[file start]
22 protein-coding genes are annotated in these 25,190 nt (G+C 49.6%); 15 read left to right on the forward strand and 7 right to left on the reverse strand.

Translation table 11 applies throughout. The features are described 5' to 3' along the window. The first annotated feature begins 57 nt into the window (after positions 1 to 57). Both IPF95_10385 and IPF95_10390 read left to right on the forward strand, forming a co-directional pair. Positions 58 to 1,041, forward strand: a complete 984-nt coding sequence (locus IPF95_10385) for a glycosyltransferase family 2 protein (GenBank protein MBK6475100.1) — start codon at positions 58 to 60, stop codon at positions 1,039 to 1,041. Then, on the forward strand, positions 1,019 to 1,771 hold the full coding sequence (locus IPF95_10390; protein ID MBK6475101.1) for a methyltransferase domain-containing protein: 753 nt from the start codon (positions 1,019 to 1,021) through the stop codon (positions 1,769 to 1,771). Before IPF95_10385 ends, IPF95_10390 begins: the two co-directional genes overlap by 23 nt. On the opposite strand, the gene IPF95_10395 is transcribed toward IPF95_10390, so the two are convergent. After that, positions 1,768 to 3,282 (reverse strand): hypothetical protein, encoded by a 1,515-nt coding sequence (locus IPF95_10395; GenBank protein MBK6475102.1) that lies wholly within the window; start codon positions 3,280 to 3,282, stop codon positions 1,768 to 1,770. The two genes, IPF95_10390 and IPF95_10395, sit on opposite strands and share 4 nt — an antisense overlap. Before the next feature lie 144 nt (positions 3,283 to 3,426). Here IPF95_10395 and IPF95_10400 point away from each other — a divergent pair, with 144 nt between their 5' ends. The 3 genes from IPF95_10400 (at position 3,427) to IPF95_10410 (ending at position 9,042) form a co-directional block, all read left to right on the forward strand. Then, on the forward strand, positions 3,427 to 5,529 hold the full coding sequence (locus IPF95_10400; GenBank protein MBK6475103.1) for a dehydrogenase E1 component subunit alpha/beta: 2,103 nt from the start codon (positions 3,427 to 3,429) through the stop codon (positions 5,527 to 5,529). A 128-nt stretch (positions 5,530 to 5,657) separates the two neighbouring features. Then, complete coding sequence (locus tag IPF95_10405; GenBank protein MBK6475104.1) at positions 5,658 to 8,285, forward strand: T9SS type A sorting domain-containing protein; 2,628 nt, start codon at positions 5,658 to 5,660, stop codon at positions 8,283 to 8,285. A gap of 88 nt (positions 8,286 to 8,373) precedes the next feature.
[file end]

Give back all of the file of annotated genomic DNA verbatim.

22 protein-coding genes are annotated in these 25,190 nt (G+C 49.6%); 15 read left to right on the forward strand and 7 right to left on the reverse strand.

Translation table 11 applies throughout. The features are described 5' to 3' along the window. The first annotated feature begins 57 nt into the window (after positions 1 to 57). Both IPF95_10385 and IPF95_10390 read left to right on the forward strand, forming a co-directional pair. Positions 58 to 1,041, forward strand: a complete 984-nt coding sequence (locus IPF95_10385) for a glycosyltransferase family 2 protein (GenBank protein MBK6475100.1) — start codon at positions 58 to 60, stop codon at positions 1,039 to 1,041. Then, on the forward strand, positions 1,019 to 1,771 hold the full coding sequence (locus IPF95_10390; protein ID MBK6475101.1) for a methyltransferase domain-containing protein: 753 nt from the start codon (positions 1,019 to 1,021) through the stop codon (positions 1,769 to 1,771). Before IPF95_10385 ends, IPF95_10390 begins: the two co-directional genes overlap by 23 nt. On the opposite strand, the gene IPF95_10395 is transcribed toward IPF95_10390, so the two are convergent. After that, positions 1,768 to 3,282 (reverse strand): hypothetical protein, encoded by a 1,515-nt coding sequence (locus IPF95_10395; GenBank protein MBK6475102.1) that lies wholly within the window; start codon positions 3,280 to 3,282, stop codon positions 1,768 to 1,770. The two genes, IPF95_10390 and IPF95_10395, sit on opposite strands and share 4 nt — an antisense overlap. Before the next feature lie 144 nt (positions 3,283 to 3,426). Here IPF95_10395 and IPF95_10400 point away from each other — a divergent pair, with 144 nt between their 5' ends. The 3 genes from IPF95_10400 (at position 3,427) to IPF95_10410 (ending at position 9,042) form a co-directional block, all read left to right on the forward strand. Then, on the forward strand, positions 3,427 to 5,529 hold the full coding sequence (locus IPF95_10400; GenBank protein MBK6475103.1) for a dehydrogenase E1 component subunit alpha/beta: 2,103 nt from the start codon (positions 3,427 to 3,429) through the stop codon (positions 5,527 to 5,529). A 128-nt stretch (positions 5,530 to 5,657) separates the two neighbouring features. Then, complete coding sequence (locus tag IPF95_10405; GenBank protein MBK6475104.1) at positions 5,658 to 8,285, forward strand: T9SS type A sorting domain-containing protein; 2,628 nt, start codon at positions 5,658 to 5,660, stop codon at positions 8,283 to 8,285. A gap of 88 nt (positions 8,286 to 8,373) precedes the next feature.